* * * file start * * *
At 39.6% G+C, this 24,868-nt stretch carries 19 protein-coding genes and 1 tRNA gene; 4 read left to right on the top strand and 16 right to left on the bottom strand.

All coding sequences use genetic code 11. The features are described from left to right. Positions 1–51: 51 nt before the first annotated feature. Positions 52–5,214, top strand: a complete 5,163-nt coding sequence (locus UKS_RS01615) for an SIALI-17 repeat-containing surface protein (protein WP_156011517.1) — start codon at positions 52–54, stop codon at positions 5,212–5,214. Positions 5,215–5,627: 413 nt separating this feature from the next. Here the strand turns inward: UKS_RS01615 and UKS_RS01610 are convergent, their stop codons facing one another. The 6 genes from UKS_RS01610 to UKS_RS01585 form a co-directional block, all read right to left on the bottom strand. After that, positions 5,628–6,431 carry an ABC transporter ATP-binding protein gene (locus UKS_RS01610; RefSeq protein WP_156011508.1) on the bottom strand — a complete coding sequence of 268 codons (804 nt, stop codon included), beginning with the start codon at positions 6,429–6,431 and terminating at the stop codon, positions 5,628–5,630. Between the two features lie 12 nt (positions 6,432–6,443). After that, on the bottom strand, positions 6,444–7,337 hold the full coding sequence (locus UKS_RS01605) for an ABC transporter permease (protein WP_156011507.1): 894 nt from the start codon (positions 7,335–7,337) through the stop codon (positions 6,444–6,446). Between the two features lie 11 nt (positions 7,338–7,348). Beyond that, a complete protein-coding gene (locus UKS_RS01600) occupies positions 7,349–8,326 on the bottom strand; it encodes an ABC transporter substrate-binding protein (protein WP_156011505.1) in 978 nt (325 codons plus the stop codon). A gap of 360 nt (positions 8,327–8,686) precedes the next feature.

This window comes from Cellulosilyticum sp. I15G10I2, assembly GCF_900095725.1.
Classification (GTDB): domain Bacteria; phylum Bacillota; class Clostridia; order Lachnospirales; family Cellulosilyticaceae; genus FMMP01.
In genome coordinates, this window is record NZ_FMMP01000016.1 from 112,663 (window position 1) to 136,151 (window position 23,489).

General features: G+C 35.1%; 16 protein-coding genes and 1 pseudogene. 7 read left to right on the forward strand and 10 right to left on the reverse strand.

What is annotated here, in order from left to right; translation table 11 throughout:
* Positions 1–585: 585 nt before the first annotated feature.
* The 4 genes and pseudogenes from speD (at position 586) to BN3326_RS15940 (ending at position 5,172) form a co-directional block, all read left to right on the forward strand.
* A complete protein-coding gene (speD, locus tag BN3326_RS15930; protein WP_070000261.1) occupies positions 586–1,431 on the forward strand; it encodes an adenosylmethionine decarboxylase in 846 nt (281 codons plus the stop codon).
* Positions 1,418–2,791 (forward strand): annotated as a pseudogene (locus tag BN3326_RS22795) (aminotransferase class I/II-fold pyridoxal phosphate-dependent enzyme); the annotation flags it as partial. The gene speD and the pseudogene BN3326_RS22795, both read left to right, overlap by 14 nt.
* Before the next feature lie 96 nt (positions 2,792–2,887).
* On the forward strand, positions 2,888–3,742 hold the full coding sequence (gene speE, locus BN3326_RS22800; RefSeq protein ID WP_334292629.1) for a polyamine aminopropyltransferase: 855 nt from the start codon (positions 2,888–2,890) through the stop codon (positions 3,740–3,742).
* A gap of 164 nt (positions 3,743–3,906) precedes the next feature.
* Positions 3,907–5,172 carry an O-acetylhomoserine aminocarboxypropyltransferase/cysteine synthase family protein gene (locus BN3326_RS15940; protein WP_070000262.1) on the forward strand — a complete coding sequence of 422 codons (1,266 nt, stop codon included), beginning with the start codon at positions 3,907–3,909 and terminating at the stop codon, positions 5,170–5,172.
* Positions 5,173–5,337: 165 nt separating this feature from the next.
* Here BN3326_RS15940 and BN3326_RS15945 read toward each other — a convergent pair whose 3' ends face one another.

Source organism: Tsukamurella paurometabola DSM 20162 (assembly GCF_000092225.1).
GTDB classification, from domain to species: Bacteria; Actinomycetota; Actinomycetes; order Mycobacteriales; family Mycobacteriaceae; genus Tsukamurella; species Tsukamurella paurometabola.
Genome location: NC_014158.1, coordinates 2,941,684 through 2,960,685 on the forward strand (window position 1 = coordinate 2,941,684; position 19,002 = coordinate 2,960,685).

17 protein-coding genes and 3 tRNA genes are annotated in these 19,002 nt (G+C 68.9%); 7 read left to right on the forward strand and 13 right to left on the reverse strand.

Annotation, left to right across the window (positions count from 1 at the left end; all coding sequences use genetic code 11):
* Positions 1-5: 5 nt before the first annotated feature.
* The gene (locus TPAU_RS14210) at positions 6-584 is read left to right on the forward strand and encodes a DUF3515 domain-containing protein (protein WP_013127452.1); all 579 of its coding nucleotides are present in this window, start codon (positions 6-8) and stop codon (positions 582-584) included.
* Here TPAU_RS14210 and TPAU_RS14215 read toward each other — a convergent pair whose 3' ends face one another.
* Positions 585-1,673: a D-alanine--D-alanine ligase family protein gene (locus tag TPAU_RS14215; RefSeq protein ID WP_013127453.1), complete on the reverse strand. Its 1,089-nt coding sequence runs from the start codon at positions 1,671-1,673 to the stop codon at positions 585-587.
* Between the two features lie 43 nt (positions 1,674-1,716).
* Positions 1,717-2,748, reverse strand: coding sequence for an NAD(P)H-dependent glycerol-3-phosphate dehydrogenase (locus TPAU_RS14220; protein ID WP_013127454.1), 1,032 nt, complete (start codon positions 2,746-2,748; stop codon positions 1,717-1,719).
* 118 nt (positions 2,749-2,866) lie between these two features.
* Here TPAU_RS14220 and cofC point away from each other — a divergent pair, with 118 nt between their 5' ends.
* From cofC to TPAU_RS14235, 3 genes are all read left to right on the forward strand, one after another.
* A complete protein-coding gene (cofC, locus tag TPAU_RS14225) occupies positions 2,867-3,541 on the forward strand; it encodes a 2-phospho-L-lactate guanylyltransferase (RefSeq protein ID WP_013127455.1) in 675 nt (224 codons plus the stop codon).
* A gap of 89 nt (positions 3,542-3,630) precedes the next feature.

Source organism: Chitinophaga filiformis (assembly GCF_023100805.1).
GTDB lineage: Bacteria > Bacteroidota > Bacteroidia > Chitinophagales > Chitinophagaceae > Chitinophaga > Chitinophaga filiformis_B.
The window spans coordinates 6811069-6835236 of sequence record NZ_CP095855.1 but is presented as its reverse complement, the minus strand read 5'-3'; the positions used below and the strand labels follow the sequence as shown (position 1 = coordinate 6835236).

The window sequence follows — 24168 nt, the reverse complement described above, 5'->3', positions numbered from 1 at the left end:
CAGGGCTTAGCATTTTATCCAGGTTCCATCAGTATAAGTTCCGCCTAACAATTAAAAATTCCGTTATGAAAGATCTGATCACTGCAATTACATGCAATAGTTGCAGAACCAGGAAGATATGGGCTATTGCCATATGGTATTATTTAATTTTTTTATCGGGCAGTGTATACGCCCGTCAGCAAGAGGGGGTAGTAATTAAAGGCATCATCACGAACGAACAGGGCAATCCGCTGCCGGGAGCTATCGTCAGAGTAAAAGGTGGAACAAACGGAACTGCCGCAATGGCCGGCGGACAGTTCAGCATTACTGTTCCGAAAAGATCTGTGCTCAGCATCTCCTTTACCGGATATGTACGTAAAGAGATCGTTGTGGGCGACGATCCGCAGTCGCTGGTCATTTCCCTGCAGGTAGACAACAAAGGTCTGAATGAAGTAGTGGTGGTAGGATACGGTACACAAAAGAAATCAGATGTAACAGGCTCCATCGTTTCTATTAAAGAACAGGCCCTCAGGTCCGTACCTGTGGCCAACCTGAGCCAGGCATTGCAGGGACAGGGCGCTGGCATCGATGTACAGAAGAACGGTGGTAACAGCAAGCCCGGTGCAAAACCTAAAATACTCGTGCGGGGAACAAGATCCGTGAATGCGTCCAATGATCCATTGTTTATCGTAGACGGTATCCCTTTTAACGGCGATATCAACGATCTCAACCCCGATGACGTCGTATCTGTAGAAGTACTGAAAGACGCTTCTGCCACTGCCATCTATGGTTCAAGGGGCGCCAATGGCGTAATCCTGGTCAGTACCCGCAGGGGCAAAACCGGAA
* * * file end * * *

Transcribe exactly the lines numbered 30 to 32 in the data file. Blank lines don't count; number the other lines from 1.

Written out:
* Here TPAU_RS14220 and cofC point away from each other — a divergent pair, with 118 nt between their 5' ends.
* From cofC to TPAU_RS14235, 3 genes are all read left to right on the forward strand, one after another.
* A complete protein-coding gene (cofC, locus tag TPAU_RS14225) occupies positions 2,867-3,541 on the forward strand; it encodes a 2-phospho-L-lactate guanylyltransferase (RefSeq protein ID WP_013127455.1) in 675 nt (224 codons plus the stop codon).